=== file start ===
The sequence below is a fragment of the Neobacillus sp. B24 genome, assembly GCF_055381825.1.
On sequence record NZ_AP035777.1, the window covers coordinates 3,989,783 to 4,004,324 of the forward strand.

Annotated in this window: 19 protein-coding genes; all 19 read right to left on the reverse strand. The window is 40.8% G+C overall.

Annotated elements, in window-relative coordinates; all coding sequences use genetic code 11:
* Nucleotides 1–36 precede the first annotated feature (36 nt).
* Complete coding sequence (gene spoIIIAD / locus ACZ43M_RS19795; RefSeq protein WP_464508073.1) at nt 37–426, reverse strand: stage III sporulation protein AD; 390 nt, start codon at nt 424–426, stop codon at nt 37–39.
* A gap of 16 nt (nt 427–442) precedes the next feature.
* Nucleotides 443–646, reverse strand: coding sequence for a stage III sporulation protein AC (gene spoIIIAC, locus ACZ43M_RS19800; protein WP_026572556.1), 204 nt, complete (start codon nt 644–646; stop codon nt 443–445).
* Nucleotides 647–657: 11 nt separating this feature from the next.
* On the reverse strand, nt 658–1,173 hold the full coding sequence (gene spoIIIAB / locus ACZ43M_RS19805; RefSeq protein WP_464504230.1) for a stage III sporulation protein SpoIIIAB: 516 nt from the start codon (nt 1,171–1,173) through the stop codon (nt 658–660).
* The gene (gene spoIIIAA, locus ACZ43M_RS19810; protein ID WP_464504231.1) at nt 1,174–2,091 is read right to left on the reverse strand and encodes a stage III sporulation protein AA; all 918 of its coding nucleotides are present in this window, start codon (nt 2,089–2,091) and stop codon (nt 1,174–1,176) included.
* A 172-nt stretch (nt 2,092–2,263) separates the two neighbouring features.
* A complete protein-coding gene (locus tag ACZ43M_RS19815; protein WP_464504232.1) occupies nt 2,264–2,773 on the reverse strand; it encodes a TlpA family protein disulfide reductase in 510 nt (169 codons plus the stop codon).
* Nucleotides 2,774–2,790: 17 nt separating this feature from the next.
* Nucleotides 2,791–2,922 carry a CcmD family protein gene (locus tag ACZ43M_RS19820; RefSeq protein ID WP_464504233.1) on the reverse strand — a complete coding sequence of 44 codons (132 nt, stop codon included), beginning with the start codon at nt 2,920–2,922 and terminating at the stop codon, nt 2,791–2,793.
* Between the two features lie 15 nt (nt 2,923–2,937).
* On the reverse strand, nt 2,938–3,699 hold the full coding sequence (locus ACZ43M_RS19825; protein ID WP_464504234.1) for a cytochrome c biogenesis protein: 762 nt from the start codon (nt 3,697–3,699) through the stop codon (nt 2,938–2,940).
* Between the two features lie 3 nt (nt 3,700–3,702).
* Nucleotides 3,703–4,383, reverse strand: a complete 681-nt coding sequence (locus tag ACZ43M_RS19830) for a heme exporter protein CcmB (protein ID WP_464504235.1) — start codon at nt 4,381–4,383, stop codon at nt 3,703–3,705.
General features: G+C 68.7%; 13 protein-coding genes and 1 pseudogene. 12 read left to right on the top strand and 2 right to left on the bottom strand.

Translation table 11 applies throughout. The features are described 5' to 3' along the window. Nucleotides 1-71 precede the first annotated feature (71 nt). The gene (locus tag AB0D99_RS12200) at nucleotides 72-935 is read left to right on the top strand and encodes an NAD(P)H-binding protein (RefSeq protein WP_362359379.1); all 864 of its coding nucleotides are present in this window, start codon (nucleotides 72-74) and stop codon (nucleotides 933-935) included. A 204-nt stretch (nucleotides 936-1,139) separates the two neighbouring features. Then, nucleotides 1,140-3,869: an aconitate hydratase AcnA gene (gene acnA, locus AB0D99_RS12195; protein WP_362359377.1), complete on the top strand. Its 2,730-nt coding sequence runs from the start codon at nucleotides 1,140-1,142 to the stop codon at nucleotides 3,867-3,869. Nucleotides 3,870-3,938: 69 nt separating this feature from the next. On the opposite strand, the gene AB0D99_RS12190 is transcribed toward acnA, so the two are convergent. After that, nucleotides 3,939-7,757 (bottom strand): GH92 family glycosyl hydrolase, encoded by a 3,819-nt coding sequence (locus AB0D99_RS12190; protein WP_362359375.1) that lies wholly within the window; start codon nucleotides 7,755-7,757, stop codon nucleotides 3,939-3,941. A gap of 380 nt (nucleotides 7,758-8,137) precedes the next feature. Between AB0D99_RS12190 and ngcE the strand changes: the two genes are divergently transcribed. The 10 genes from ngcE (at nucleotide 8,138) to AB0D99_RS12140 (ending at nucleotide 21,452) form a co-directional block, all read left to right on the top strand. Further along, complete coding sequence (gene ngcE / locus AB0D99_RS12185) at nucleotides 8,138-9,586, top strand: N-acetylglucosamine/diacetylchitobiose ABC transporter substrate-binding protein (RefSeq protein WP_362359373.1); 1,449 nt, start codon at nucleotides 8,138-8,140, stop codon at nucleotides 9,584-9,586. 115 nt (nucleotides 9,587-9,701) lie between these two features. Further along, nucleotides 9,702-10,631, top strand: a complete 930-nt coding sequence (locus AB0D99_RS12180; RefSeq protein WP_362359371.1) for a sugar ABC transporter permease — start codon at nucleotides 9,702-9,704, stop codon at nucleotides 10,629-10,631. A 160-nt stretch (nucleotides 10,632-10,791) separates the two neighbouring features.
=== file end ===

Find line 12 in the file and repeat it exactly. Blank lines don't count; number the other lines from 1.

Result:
* A 172-nt stretch (nt 2,092–2,263) separates the two neighbouring features.